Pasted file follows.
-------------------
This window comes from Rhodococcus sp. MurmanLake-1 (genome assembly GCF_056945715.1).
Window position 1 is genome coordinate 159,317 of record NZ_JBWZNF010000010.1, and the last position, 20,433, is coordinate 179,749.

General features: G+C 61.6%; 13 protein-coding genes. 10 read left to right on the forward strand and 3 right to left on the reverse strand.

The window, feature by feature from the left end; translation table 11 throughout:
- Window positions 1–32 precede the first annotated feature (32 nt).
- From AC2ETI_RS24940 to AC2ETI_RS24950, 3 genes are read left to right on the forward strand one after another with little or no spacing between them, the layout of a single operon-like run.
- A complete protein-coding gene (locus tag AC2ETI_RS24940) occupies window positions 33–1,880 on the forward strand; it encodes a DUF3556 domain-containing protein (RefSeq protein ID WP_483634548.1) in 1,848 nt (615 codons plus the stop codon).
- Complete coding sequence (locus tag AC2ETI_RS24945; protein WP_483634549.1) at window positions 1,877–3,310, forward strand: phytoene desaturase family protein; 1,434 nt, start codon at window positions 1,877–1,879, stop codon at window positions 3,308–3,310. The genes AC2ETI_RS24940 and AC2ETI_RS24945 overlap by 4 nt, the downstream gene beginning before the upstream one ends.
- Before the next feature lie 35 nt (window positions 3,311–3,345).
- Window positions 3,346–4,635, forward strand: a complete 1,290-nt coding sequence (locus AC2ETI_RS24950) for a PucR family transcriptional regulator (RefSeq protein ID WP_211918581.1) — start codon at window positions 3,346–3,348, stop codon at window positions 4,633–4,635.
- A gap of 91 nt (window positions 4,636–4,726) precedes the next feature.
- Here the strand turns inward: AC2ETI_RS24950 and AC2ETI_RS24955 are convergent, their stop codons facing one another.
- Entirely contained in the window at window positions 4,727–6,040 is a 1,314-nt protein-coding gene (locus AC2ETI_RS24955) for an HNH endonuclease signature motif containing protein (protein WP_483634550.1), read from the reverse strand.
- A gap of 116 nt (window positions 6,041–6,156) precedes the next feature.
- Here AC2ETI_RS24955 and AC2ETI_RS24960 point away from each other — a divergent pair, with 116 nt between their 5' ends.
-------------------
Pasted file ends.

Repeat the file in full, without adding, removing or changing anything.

This window comes from Rhodococcus sp. MurmanLake-1 (genome assembly GCF_056945715.1).
Window position 1 is genome coordinate 159,317 of record NZ_JBWZNF010000010.1, and the last position, 20,433, is coordinate 179,749.

General features: G+C 61.6%; 13 protein-coding genes. 10 read left to right on the forward strand and 3 right to left on the reverse strand.

The window, feature by feature from the left end; translation table 11 throughout:
- Window positions 1–32 precede the first annotated feature (32 nt).
- From AC2ETI_RS24940 to AC2ETI_RS24950, 3 genes are read left to right on the forward strand one after another with little or no spacing between them, the layout of a single operon-like run.
- A complete protein-coding gene (locus tag AC2ETI_RS24940) occupies window positions 33–1,880 on the forward strand; it encodes a DUF3556 domain-containing protein (RefSeq protein ID WP_483634548.1) in 1,848 nt (615 codons plus the stop codon).
- Complete coding sequence (locus tag AC2ETI_RS24945; protein WP_483634549.1) at window positions 1,877–3,310, forward strand: phytoene desaturase family protein; 1,434 nt, start codon at window positions 1,877–1,879, stop codon at window positions 3,308–3,310. The genes AC2ETI_RS24940 and AC2ETI_RS24945 overlap by 4 nt, the downstream gene beginning before the upstream one ends.
- Before the next feature lie 35 nt (window positions 3,311–3,345).
- Window positions 3,346–4,635, forward strand: a complete 1,290-nt coding sequence (locus AC2ETI_RS24950) for a PucR family transcriptional regulator (RefSeq protein ID WP_211918581.1) — start codon at window positions 3,346–3,348, stop codon at window positions 4,633–4,635.
- A gap of 91 nt (window positions 4,636–4,726) precedes the next feature.
- Here the strand turns inward: AC2ETI_RS24950 and AC2ETI_RS24955 are convergent, their stop codons facing one another.
- Entirely contained in the window at window positions 4,727–6,040 is a 1,314-nt protein-coding gene (locus AC2ETI_RS24955) for an HNH endonuclease signature motif containing protein (protein WP_483634550.1), read from the reverse strand.
- A gap of 116 nt (window positions 6,041–6,156) precedes the next feature.
- Here AC2ETI_RS24955 and AC2ETI_RS24960 point away from each other — a divergent pair, with 116 nt between their 5' ends.